Clarkson sculpts interiors at Wallace Collection restaurant

London’s restaurant scene is to be enlivened by a series of openings this autumn, including The Wallace, Oliver Peyton’s latest restaurant, which opens at the Wallace Collection next week.

Situated in the heart of the museum’s Sculpture Garden, it features a glass roof and interiors designed by Shaun Clarkson. Interiors were inspired by Parisian courtyards, says Clarkson, and pay homage to the gallery’s extensive collection of 18th and 19th century French works. Diners will sit under parasols and pathways will create ‘intimate corners and private spaces’.

‘It’s a bit like an over-the-top French garden,’ says Clarkson, ‘with curly wire furniture and silk-fringed parasols.’

Clarkson has employed a colour palette of pale turquoise and soft crimson and vignettes will be evident in embroidery on the parasols, place mats and linen cushions.

Along with the bespoke wire furniture, there are oak tables and a specially commissioned 6.5m oak-panelled and marble-topped servery that will display the dishes from the all-day menu. A more formal à la carte menu, offering contemporary French cuisine with a focus on fish, will also be available.

This is Peyton’s second museum-based restaurant venture, after his National Dining Rooms at the National Gallery.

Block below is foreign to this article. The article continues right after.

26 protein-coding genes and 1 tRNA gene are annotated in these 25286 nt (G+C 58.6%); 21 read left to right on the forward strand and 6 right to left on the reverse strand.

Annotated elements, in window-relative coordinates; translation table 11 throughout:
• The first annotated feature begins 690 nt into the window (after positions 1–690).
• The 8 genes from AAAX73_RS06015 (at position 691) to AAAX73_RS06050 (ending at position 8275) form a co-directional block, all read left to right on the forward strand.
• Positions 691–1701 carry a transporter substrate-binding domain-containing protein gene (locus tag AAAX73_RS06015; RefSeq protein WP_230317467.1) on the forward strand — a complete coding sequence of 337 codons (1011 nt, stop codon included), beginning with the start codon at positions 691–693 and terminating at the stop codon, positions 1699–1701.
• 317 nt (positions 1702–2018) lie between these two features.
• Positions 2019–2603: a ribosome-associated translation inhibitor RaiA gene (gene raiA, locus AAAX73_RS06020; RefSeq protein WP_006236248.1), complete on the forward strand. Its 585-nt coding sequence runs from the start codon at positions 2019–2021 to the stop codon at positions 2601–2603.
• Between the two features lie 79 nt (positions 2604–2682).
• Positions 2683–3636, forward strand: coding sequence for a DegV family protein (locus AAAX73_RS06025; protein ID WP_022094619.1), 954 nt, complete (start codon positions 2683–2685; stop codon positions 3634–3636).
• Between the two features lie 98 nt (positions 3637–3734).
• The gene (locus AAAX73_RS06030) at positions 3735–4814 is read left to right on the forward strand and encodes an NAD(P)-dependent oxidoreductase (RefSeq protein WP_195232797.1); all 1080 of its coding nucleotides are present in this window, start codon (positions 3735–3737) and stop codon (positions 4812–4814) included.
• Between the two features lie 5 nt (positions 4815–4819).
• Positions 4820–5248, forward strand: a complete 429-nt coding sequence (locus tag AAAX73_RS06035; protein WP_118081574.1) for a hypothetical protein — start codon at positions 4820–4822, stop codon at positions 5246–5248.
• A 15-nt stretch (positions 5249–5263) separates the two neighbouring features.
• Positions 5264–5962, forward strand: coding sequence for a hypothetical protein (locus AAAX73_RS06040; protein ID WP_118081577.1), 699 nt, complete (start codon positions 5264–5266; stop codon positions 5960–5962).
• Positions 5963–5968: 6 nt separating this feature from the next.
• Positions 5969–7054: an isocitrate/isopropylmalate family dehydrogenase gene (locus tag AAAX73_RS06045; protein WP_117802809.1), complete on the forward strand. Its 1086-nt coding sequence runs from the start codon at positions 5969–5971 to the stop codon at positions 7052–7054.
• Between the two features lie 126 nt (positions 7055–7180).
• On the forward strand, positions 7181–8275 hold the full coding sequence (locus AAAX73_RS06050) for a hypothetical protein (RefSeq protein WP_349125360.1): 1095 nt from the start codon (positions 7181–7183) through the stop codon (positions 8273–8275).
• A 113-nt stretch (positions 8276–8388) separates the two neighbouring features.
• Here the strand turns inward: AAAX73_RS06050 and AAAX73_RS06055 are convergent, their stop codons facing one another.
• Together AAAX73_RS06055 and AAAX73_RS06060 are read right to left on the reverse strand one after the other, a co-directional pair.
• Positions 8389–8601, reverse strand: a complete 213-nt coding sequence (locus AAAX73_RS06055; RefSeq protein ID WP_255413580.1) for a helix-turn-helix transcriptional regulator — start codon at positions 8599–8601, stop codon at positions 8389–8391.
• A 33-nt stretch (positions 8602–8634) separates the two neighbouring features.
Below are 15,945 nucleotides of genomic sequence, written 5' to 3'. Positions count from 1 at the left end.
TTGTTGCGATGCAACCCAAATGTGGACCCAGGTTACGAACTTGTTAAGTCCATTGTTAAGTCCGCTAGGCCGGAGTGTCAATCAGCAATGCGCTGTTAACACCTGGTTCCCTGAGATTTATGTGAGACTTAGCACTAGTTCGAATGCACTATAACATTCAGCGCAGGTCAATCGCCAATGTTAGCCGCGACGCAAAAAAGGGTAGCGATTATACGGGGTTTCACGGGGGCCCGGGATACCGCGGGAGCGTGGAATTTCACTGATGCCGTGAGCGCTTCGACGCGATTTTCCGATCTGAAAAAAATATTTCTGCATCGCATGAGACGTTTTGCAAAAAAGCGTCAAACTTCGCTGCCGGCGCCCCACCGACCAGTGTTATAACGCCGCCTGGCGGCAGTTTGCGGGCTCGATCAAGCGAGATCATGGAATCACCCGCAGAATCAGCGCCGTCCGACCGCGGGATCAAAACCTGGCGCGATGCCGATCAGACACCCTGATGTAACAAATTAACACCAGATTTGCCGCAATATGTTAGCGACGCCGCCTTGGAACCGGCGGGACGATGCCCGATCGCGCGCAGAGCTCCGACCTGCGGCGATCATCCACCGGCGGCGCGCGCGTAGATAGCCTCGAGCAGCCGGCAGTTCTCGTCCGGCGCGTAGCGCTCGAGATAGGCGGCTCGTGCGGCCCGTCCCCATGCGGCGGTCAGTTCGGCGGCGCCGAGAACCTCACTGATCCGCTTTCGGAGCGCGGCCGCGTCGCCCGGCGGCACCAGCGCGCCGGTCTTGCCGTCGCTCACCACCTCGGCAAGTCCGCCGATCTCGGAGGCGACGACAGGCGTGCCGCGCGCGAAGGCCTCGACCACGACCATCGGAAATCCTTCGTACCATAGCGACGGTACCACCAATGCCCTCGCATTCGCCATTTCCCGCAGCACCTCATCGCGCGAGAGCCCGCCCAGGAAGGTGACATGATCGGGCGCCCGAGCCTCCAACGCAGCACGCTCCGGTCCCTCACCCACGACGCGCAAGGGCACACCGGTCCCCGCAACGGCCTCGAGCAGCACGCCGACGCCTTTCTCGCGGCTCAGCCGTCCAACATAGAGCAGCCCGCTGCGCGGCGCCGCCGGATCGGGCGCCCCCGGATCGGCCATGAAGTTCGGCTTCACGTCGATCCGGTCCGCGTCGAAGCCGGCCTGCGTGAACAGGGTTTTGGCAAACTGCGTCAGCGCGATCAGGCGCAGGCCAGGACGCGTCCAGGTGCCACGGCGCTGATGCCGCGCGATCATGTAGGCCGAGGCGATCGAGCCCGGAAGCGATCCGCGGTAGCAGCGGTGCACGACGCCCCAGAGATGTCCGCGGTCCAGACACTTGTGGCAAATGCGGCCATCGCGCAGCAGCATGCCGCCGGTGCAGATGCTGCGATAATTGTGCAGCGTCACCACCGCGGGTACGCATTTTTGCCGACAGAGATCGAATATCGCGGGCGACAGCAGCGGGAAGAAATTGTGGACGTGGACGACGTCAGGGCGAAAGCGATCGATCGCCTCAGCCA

Meanwhile, Clarkson has designed interiors for Club Bar & Dining, which opens this week on London’s Warwick Street. The venue is split over two floors – a ground floor dining room open all day and a lower ground floor cocktail bar, open only in the evening.

Features on the ground floor include exposed brick walls, timber floors, a colour palette of ‘green hues’ and tan leather seating; all of which are designed to give the space an ‘established’ ambience, according to Clarkson.

Three large booths are the focal point of the space and diners can also sit at wooden tables on butcher block stools. Lighting consists of skylights, candelabra on tables and a large brass chandelier.

Downstairs is modelled on an ‘exclusive hotel style bar’, says Clarkson. Dark purple walls are enlivened with a floral pattern and the room features low-level, fuchsia pink leather furniture. The bar is edge-lit with pink fluorescent tubes to give a ‘dark, sexy edge’, according to Clarkson.

‘It’s more about high-level eating upstairs and sexy lounging downstairs,’ he says. The venue is a joint venture between Crystal Palace FC chairman Simon Jordan and Soho bar operator Brenhan Magee. Clarkson was appointed to the project on the strength of his previous work. Among his recent projects are The Pigalle Club and Cheyne Walk Brasserie in London.

Museum food:

• First it was shops, then cafés, now museums and galleries are waking up to the potential of restaurants within their walls

• The Court restaurant in the British Museum’s Foster-designed Great Court offers patrons lunch, afternoon tea and dinner

• The Tate Modern’s seventh floor restaurant offers views across the river to St Paul’s for breakfast, lunch and dinner

• The National Gallery features Peyton’s National Dining Rooms

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